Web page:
B: I think that’s part of it too. Most of the stuff I found, there isn’t any nice, clean case studies; they’ve all got issues and flaws and hiccups and this kind of worked and then this didn’t work and then we backtracked. Even the ones who worked in Portland, they’ll disappear for a year and then they’ll pop back in, “Hey, remember that stuff we were doing? We’re ready to do that again. We got this over this big hurdle,” on this financial problem. And so I think that’s normal and I think we can say that’s what you’re getting into. This isn’t smooth and clean and you can’t throw money at this. You’ve got to go at the pace that they’re ready for, so that’s okay and that’s what you’re getting into, but this is still good work and it does have benefit and it does help.
MS: So making stories just about standard benefits or just the regular tools to keep the dog area tidied up on the other bases, those kind of things would be good enough is what you’re saying?
B: Yeah. Any thoughts?
MS: Are you connected to the Institute for Healthcare Improvement?
MS: Okay. Because you were saying, though, you do a search for Lean Six Sigma or whatever, so that whole healthcare world doesn’t like the words Lean Six Sigma or industrial engineering. The Institute for Healthcare Improvement is actually a pretty vibrant place for addressing that whole volunteer-nonprofit world. They’ll use words like “improvement associated” or other words to get to the same thing. Certainly, Oregon, I know some of the leaders in Portland Care Oregon and so forth do a lot for that, so that’s one large sort of nonprofits that they also have means by which they give listings for those who might are able to help out and connect you to organizations.
That might be worth looking at that so we can better inject our industrial engineering people, using the right words, into those communities. Then also, government nonprofit, there’s a fair amount of places where you get government mandates for a group. Like here in Florida, there’s been a mandate that says cities and public entities, but every one, you need to do the Florida Quality Award (Baldrige Quality Award). So suddenly, you have all of these city managers who were sending their people for training in this kind of thing, so that’s another place where if you look can say what kind of mandates are there out there?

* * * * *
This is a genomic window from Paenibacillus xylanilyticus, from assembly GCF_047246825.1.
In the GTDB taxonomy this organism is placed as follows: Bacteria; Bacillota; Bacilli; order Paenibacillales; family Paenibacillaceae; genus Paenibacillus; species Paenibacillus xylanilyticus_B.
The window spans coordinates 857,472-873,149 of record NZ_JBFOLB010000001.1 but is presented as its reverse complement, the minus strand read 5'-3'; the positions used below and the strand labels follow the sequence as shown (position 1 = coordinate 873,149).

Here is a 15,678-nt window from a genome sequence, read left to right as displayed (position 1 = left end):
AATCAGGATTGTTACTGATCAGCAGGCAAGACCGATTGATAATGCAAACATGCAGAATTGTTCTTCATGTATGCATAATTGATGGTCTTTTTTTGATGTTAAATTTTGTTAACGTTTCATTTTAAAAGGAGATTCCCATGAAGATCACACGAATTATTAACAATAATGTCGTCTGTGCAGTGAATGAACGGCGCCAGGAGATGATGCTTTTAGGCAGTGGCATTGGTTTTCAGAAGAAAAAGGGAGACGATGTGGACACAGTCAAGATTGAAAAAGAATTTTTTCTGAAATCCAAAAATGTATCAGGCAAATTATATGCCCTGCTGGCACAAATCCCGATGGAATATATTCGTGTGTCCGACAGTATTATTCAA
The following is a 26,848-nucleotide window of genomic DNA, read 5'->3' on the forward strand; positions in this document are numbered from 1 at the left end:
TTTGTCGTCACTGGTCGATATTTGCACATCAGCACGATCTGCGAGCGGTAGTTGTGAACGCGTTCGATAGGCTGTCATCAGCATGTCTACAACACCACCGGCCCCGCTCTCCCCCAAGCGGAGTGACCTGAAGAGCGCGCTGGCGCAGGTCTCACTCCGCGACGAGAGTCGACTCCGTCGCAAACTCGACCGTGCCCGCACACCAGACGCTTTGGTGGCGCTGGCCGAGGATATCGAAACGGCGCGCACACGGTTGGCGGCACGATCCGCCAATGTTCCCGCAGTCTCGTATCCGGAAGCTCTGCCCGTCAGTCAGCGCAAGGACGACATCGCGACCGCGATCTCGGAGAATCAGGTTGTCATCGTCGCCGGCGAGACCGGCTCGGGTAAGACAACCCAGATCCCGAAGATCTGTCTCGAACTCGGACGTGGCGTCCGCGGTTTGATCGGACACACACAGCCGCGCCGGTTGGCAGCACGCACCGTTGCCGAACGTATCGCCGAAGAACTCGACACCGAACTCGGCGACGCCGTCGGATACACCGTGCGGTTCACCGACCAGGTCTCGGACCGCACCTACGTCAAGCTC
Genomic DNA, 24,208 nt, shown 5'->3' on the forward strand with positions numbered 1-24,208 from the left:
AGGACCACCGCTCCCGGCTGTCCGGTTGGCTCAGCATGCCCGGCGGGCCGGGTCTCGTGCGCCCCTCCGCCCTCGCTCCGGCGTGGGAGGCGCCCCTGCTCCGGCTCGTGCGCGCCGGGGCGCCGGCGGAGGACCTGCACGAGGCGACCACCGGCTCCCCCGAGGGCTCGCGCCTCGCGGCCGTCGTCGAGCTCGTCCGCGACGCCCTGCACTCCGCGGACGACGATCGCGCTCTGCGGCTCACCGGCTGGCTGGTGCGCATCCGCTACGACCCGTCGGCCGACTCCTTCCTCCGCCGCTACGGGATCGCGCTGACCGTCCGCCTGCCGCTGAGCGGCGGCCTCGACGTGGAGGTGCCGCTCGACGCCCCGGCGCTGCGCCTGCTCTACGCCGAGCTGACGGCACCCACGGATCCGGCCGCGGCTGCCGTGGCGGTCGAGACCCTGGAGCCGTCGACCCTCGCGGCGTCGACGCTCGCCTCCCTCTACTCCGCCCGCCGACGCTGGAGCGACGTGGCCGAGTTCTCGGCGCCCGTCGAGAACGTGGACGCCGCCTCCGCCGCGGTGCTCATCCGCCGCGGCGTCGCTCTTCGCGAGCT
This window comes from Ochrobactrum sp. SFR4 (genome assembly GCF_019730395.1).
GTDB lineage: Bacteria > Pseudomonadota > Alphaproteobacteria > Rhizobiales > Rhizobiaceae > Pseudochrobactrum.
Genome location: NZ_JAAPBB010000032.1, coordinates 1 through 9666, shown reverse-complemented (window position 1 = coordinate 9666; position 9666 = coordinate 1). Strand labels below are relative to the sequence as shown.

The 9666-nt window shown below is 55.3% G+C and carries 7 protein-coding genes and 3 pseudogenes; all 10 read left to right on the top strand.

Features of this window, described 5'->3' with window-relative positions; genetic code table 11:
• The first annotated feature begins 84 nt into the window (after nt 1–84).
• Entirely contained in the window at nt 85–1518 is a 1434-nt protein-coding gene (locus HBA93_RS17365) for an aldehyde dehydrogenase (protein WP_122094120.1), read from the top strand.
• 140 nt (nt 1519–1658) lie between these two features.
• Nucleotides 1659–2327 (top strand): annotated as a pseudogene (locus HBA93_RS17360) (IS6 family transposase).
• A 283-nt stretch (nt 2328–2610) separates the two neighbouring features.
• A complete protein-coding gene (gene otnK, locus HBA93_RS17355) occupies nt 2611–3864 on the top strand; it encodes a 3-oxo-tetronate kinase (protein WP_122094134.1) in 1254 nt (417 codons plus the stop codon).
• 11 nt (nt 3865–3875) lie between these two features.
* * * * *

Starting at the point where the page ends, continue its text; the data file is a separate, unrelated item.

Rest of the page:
B: Yeah, what states are doing some of that work already where…
MS: Yeah, that our organization can address a particular… This “Baldrige-y” stuff is very big, but one of the first things they say is, “What’s your improvement system?” and we say, “Our improvement system? that’s on here.” So you can go in and say, “You’re mandated to do this kind of thing in your public sector area and we can help you with that.”
B: Yeah, I don’t how that exactly works with working with the government on that. We’re not really a volunteer group, but I think even an advisory role to say, “If you guys are going to go…” I’ve had that discussion with a couple of agencies or quasi-government agencies that they get funded and they run their business, but they get most of the funding from the government. It’s, “We’re going to do an improvement program. What are some tips and tricks?”
MS: What you end up doing is you may have a mayor’s committee, which is just going to be voluntary. Years ago, in San Diego, we had the mayor’s committee where they said, “Okay, let’s step in and help them figure out how we can improve San Diego and let’s volunteer resources for them.”
B: Yeah, that would be good.
MS: It’s another different way of connecting into those who are basically nonprofit, who could use some voluntary convincers.
MS: I have a basic question. Could you go back to the Portland slide?
MS: In the last bullet point, what perspective were you talking about turnover, is it people who work for nonprofits or people who volunteer? What’s that experience?
B: It’s been the staff level has been pretty steady, but the management and even the executive director have changed over a lot. Both people left that one, three executive directors have changed over. That’s been steady actually. We came on board after they had a new executive director that was there 20 years, so I would say that one’s steady, but this one, Restore, we’re on the third manager we’ve worked with on that one. So it’s been start-stop way more than I thought it would be and it’s really disruptive to momentum.
MS: The very, very little I’ve read about that is when you’ve got someone in the industry where they don’t want to have a gap in their resume, they go and find a job that they will do for a period of time. If it’s at a lower salary than they expect, they will do it for a while and then find a new job. Or even within folks that want to stay in the nonprofit sector, they will look for better opportunities regularly. And so it’s an interesting research area.
B: Burnout could be another one I’ve heard too. The work is so overwhelming and so much needs to be done and they’re passionate about it, but they’re understaffed and the processes are broke, so after a while, it’s like you can’t do this. I guess that’s maybe the norm or maybe we’re just bad timing on the ones we have worked with so far. Probably not. This is a long, ongoing thing, so keep the ideas coming. Thanks.